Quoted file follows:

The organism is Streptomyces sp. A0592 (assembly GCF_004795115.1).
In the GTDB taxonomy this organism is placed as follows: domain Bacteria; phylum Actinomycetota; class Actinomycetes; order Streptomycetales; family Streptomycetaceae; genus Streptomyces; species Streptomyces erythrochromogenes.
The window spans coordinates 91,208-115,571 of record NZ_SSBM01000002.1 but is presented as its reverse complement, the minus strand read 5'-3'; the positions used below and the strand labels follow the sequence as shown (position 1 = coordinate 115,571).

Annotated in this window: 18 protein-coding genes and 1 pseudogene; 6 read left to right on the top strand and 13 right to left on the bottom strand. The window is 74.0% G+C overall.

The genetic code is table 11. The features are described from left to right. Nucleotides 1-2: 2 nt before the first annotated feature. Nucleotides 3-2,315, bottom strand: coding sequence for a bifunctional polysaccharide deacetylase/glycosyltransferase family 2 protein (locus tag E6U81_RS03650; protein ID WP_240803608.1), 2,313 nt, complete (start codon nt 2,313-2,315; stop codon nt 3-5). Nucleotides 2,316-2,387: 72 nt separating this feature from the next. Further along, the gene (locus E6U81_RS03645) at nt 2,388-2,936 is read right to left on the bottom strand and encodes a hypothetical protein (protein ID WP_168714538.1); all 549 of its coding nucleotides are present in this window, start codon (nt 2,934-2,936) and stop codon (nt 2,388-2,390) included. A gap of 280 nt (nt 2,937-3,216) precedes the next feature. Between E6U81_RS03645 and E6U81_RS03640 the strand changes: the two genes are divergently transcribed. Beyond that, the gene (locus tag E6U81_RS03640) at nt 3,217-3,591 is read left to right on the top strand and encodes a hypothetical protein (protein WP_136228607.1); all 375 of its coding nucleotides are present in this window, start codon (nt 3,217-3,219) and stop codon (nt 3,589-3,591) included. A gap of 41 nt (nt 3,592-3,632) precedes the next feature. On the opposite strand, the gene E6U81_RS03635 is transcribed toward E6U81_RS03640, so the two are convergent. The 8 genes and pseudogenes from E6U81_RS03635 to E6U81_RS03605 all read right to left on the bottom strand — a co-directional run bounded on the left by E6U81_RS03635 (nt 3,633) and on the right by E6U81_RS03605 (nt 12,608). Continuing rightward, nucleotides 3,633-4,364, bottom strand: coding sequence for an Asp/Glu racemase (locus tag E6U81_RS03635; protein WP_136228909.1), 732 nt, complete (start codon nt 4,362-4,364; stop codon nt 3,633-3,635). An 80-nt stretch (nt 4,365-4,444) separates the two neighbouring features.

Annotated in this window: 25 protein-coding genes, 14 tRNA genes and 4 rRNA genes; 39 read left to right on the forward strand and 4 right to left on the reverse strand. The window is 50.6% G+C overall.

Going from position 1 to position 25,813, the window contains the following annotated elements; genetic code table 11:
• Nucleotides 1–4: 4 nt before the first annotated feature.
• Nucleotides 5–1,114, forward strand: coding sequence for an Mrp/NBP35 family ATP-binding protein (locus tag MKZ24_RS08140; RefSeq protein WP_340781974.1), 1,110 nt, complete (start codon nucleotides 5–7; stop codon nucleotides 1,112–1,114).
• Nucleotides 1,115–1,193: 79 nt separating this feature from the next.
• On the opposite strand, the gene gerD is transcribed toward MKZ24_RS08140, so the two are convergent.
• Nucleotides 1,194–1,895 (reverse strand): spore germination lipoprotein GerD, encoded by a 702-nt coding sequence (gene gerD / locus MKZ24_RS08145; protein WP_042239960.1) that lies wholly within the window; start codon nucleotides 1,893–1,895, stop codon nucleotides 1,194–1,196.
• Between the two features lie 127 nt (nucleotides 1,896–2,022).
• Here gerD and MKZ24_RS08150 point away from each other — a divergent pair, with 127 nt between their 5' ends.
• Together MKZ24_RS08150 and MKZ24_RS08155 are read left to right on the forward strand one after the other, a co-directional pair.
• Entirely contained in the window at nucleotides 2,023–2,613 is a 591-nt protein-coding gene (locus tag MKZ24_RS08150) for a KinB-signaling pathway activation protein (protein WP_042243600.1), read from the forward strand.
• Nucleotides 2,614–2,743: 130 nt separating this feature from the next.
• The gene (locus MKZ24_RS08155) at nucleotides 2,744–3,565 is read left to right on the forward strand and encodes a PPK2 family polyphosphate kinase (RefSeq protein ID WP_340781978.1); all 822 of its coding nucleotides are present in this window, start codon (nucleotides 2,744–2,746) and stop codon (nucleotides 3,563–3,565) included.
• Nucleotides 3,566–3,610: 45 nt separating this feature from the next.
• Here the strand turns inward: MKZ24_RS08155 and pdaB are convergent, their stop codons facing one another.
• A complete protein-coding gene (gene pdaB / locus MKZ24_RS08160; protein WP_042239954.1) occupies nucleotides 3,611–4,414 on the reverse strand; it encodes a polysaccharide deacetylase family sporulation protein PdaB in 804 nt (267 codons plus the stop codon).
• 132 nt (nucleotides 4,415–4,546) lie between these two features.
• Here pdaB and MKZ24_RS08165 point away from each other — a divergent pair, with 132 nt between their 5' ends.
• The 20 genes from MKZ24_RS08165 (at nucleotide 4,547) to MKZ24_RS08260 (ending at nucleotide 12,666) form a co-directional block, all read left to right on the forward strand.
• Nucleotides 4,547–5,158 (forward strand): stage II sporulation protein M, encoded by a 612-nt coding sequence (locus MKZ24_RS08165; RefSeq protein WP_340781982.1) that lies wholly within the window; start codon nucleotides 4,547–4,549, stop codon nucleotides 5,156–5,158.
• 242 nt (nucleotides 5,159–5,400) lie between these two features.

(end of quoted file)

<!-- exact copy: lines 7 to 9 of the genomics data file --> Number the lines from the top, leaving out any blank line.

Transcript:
Going from position 1 to position 25,813, the window contains the following annotated elements; genetic code table 11:
• Nucleotides 1–4: 4 nt before the first annotated feature.
• Nucleotides 5–1,114, forward strand: coding sequence for an Mrp/NBP35 family ATP-binding protein (locus tag MKZ24_RS08140; RefSeq protein WP_340781974.1), 1,110 nt, complete (start codon nucleotides 5–7; stop codon nucleotides 1,112–1,114).